Sarah Miniaci at Smith Publicity and Kristina Radke at NetGalley review the marketing and publicity strategies that can help increase your book’s discoverability, word-of-mouth, and reviews, using NetGalley and Goodreads in particular.
There are advantages to selling ebooks only through Amazon, and makes most sense for authors who are just starting out or who are relatively unknown.
Every year, I share hundreds (even thousands) of articles and reports on book marketing. Here, I look back on the best of what I found in 2016.
How a self-publishing poet achieved visibility for her book—and landed a book deal with traditional publisher Andrews McMeel.
When embarking on a process that is new or unfamiliar, often you don’t know what you don’t know. A checklist helps you recognize what you don’t know, so that many months later, you’re not beating yourself up for complete ignorance. Without further ado, here are some of my most favored checklists, from sources I trust.
Getting traction for your online presence—especially a new blog—can feel like an impossible task when you’re an unknown writer. But it can be done.
The No. 1 disappointment of published authors is the lack of marketing support from their publisher. Here’s how to prepare for what will—and won’t—happen.
Reddit is an online community where you can get your book in front of hundreds of thousands of readers for free. That is, if you have the right strategy.
A short-term marketing campaign is a series of strategies designed to reach a goal in a defined period of time, and include projects such as book launches. A short-term campaign has four definite phases: planning, pre-launch, launch, and follow-through.
Just about every writer would love to have more readers—more readers of their books, their blog, their articles, or whatever creative work they’re producing. But few writers have given much thought to having a call to action that’s associated with their work.
If you want to be successful at selling today, you need to quit pushing your needs (please buy my book) and messages at potential readers and concentrate on figuring out how to pull them in by putting their needs above yours. Give them something valuable.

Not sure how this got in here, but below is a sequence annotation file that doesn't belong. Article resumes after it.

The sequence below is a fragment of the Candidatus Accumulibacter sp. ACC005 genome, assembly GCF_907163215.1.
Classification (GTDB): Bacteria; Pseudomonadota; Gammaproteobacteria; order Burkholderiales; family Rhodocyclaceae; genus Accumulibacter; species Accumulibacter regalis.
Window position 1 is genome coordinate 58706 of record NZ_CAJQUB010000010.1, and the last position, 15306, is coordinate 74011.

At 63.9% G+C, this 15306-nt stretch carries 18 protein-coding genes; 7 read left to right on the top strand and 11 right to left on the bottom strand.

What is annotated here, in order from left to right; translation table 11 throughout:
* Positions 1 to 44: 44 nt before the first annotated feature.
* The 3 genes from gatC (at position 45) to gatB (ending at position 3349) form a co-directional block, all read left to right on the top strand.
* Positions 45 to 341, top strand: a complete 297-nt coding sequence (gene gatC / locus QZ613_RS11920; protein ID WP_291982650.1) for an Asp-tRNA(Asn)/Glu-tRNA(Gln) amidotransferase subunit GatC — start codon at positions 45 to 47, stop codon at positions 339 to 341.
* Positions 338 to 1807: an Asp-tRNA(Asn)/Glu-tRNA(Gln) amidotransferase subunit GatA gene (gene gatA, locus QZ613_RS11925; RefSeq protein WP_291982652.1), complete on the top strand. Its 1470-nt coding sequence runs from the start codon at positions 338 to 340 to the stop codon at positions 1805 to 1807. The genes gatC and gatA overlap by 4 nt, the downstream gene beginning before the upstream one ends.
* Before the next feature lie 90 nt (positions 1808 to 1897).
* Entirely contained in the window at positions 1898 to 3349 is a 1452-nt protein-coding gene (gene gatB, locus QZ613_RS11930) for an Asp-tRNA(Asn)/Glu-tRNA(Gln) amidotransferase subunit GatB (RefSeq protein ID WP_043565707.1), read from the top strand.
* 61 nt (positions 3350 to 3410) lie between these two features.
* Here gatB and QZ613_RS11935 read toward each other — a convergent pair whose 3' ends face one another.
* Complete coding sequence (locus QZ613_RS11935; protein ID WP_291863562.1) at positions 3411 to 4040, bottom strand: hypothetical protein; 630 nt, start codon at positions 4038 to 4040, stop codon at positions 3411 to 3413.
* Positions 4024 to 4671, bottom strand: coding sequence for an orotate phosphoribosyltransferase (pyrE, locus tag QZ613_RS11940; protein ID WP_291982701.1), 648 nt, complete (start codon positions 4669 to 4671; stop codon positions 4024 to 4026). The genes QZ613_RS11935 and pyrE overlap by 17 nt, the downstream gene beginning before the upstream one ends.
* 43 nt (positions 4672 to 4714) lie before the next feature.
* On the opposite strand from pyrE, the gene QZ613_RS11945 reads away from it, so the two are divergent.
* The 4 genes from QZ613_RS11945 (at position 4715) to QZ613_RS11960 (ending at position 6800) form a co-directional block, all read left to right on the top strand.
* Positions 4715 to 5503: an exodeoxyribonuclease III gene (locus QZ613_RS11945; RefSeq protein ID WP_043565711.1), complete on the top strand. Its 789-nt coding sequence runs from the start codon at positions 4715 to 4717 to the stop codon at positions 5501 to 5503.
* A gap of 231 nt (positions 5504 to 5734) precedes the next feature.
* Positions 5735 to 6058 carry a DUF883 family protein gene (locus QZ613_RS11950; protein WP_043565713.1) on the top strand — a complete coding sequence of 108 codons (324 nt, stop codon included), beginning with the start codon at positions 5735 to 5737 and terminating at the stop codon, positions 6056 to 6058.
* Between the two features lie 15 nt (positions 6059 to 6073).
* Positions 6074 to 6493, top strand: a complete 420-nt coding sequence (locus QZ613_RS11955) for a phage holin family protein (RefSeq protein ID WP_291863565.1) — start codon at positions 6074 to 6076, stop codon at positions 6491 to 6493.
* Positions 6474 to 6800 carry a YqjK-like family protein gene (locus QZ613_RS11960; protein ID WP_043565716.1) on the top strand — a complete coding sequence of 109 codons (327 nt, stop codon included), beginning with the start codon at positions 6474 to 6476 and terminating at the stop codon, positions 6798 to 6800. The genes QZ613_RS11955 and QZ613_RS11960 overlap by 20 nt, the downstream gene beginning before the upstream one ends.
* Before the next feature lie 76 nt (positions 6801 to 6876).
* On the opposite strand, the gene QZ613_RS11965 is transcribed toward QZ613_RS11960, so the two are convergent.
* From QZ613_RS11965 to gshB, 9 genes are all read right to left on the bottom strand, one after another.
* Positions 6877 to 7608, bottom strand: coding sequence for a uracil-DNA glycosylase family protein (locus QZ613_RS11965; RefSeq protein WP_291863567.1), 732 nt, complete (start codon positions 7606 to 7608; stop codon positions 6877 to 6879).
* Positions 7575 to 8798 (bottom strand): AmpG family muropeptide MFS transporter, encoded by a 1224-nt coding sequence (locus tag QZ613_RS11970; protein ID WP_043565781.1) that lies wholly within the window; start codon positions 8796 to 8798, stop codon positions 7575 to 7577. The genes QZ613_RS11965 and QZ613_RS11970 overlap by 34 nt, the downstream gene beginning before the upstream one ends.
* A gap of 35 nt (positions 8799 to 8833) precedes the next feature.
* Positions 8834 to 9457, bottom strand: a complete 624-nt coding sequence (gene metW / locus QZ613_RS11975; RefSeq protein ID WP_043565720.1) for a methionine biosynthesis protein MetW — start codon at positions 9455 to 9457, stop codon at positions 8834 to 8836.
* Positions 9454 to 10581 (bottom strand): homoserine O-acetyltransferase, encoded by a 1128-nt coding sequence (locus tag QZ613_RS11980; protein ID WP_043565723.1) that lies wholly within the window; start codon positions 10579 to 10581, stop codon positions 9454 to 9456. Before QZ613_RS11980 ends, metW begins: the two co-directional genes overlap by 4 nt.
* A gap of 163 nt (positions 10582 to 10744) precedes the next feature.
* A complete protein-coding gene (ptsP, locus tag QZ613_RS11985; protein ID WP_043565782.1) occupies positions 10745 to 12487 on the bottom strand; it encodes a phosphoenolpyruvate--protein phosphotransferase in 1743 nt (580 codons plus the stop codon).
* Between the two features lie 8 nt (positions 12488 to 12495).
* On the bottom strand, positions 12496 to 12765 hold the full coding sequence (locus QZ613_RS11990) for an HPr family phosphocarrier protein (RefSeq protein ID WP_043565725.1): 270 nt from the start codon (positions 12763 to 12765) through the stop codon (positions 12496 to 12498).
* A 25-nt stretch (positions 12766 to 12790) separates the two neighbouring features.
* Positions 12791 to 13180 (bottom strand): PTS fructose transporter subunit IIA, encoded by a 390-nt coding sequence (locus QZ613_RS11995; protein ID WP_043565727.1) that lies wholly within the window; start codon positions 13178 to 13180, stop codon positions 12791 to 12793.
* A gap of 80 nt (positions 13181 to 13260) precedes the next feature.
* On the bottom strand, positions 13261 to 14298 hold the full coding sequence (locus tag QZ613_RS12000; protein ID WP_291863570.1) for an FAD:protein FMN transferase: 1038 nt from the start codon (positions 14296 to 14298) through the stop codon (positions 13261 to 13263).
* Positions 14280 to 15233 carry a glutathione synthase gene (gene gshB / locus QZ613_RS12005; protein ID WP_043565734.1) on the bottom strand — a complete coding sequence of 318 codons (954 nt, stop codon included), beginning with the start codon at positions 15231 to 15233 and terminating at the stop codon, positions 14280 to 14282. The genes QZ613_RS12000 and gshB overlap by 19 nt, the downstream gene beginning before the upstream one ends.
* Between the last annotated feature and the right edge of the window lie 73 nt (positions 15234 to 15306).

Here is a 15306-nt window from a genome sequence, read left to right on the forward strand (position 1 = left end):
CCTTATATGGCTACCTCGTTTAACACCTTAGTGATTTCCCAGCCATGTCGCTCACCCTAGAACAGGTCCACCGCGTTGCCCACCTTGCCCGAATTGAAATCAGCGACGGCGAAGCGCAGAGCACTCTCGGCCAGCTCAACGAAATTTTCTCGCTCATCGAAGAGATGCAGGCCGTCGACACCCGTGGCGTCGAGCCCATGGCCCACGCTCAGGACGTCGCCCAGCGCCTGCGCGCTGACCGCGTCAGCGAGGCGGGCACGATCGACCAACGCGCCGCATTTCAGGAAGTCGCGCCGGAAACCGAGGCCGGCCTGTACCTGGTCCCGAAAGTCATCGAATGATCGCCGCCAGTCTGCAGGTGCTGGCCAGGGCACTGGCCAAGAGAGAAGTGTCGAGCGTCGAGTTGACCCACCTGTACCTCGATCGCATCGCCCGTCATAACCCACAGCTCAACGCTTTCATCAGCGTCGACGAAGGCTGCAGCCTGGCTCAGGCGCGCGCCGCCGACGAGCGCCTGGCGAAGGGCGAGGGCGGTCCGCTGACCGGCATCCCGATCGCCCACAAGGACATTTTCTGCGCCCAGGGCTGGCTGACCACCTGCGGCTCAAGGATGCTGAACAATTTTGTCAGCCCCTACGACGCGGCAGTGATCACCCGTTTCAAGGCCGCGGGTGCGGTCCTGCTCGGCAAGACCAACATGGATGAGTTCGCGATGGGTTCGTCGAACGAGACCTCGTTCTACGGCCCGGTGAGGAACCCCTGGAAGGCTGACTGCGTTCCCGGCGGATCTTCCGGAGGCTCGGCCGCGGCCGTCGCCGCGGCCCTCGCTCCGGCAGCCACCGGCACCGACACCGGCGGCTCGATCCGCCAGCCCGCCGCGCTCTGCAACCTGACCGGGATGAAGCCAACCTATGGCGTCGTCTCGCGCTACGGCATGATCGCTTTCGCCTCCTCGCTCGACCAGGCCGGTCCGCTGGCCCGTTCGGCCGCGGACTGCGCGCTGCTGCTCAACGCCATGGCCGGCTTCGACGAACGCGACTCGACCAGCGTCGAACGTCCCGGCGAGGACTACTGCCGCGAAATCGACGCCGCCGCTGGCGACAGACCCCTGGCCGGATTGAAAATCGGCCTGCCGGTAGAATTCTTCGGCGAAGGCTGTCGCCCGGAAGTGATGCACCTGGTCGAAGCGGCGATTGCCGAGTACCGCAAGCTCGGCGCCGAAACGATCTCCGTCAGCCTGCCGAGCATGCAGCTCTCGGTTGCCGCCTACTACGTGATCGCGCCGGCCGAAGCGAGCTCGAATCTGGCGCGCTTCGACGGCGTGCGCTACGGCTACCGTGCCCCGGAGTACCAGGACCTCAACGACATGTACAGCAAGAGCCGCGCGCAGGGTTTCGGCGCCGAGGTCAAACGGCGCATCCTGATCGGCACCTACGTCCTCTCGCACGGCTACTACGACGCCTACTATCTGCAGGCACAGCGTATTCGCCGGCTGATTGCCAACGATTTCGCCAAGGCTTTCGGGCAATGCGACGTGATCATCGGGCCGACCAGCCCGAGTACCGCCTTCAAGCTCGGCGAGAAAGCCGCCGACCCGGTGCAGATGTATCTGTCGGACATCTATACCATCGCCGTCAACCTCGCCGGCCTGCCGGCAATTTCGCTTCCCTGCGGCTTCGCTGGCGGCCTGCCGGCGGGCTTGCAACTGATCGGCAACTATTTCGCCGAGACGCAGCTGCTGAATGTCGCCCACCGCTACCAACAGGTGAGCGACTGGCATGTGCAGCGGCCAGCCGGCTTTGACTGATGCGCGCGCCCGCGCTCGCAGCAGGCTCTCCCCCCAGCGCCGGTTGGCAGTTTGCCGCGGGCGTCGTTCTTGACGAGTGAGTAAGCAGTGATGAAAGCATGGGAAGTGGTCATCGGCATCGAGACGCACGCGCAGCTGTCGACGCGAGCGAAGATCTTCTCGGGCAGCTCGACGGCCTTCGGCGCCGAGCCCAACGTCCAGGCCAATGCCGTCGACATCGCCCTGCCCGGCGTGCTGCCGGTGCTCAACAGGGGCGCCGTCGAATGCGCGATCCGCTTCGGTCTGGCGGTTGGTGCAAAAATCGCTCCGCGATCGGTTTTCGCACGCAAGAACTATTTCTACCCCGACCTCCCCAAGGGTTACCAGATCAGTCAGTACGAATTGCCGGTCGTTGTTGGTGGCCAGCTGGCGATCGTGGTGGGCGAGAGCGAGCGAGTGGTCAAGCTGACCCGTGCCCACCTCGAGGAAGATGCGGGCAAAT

I think it’s fair to say that most of us are not looking to add more social media activity to our lives. In fact, we prefer to trim online activity or drop entire networks if possible. So the advice I’m about to offer may feel objectionable and time-wasting at first, but if you stay with me until the end, […]
The majority of authors will not benefit from paid book reviews, and should invest their time and money elsewhere. Here’s why.
Learn how to use Kindle Scout as part of a pre-release marketing strategy for a self-published book.
A closer look at a few of the “new” social media networks I’ve tried lately, which offer potential for writers who want to enjoy being an early adopter and creating a space for themselves in a community or environment that hasn’t become completely filled with marketing and promotion messages.
As publishing becomes increasingly digital-driven, how are the business models for authorship changing?
Be careful before applying someone else’s social media advice to your situation.
How to improve the effectiveness of your email newsletter through very specific changes to your sign-up forms and content.
A children’s author shares her strategies for promoting her picture books on Pinterest—as well as what adult fiction marketing techniques haven’t worked for her.
If you need a place to start, then focus on talking about or posting about others you admire.
In a 30-minute video interview, I discuss the basics of author platform.
This 101 guide describes best practices for authors using Facebook for book marketing, with tips on when you should set up a fan page.
How many authors do you know who seem more renowned among their peers than readers—not because these “thriving ink-slingers” (Michael Deacon) are writing books only other authors could love, but because their output seems to focus on these redundant how-to’s designed to crib a few more bucks from fellow would-be renowned authors?
Today’s guest post is adapted from Red Hot Internet Publicity by Penny Sansevieri. Between Los Angeles and Las Vegas there’s a stretch of I-15 that’s just barren desert with you, sand, a cactus or two, a few vultures hoping to get lucky, and endless billboards. Most people speed down this stretch of highway as fast […]
The following Q&A is with author Bob Tarte. Bob lives in Michigan with parrots, ducks, geese, parakeets, rabbits, doves, cats, hens, and one turkey. I met Bob at a Florida writers conference, where he was speaking about the success of his pet podcast. He has published three books with Algonquin; the latest, Kitty Cornered: How Frannie and Five […]
If you’re like most authors I know, you’ve wondered about how to best use Facebook. Should you stick to your personal page, should you create a fan page, how do you promote a fan page, and what exactly does a marketing strategy look like on Facebook? I’ve written several posts addressing the basics, as well […]
It is a pleasure to share this interview with two authors who are also marketing geniuses, Avery Monsen (@averymonsen) and Jory John (@joryjohn). A couple years ago they authored a brilliant illustrated book with Chronicle, All My Friends Are Dead, which became an online sensation and breakout bestseller with more than 100,000 copies sold. This year, […]
Today’s Q&A is with Ron Hogan. For anyone who’s worked in publishing for more than two minutes, Ron hardly needs an introduction. In 1995, he launched one of the most legendary sites in the literary community, Beatrice, which features interviews with authors. Even when Ron was working for Amazon in the late ’90s on book reviews, he kept up […]